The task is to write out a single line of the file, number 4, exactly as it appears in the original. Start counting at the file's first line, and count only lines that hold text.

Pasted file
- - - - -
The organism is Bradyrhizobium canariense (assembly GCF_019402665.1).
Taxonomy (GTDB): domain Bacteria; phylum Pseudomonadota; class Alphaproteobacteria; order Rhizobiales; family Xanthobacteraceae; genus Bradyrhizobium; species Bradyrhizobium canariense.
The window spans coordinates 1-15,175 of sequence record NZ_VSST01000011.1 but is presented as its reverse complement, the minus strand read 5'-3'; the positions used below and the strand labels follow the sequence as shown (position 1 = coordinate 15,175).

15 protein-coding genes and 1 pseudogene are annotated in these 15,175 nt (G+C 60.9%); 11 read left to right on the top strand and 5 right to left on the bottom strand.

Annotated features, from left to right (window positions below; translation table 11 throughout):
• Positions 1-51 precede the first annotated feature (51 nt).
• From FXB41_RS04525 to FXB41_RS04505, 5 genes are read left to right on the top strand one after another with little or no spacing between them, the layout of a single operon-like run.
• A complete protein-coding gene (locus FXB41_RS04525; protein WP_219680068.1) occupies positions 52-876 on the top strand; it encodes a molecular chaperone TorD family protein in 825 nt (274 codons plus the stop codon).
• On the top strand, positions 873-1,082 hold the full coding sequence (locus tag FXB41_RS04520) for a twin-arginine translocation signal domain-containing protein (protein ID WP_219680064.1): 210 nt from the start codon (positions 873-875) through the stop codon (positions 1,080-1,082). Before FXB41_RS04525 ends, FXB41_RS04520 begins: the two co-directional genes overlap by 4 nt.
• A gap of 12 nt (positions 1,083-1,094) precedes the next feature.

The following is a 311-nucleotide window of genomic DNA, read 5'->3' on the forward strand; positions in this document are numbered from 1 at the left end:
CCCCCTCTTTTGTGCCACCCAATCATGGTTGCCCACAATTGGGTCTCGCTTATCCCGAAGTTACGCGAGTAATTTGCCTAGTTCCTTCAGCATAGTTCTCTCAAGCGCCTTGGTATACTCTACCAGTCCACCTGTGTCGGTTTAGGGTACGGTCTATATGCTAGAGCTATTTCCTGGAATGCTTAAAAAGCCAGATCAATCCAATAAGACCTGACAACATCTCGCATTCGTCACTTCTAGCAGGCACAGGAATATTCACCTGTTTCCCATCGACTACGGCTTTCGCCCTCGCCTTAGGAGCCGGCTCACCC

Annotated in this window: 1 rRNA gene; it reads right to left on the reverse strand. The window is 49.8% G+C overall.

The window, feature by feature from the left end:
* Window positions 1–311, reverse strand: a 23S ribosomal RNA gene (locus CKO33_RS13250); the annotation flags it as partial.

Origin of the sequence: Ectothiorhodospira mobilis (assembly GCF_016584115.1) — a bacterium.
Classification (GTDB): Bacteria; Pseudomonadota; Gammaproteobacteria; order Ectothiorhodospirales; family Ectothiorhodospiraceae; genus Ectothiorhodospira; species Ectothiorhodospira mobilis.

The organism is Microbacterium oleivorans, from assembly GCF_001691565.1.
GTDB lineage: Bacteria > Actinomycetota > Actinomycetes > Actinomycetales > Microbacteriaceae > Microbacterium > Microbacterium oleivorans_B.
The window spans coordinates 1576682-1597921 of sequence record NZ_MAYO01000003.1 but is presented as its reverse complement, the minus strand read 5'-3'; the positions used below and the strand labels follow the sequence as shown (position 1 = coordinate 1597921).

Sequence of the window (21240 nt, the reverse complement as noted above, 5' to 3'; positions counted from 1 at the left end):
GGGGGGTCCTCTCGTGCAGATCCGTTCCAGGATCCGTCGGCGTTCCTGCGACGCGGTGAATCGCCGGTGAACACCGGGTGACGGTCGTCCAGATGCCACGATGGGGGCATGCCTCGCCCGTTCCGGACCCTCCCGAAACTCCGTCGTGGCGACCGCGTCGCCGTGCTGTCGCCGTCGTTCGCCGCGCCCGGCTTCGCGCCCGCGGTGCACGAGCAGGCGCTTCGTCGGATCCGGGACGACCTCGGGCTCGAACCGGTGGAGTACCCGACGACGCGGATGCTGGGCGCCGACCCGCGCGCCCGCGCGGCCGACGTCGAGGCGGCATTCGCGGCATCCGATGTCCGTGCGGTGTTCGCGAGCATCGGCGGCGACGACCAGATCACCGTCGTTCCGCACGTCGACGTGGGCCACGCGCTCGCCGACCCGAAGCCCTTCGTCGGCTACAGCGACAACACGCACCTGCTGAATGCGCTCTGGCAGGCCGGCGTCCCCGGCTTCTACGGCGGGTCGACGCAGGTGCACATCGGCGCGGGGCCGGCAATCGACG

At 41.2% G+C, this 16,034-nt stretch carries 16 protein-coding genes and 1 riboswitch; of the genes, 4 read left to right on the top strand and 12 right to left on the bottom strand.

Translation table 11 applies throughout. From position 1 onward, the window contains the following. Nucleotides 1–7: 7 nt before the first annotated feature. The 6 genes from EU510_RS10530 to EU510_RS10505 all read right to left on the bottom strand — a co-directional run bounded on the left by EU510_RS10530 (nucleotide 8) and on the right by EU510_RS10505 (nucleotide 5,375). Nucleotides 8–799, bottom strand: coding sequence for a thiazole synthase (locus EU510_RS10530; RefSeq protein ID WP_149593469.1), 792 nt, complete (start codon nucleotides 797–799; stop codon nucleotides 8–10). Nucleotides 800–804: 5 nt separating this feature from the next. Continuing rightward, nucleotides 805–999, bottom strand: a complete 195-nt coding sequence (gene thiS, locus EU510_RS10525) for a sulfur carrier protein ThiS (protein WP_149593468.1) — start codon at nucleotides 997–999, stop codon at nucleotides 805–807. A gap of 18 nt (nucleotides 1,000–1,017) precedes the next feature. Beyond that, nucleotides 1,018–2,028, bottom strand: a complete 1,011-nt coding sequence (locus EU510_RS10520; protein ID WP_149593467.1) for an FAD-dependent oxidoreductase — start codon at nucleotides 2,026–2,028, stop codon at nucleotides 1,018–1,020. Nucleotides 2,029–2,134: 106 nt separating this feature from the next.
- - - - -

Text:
15 protein-coding genes and 1 pseudogene are annotated in these 15,175 nt (G+C 60.9%); 11 read left to right on the top strand and 5 right to left on the bottom strand.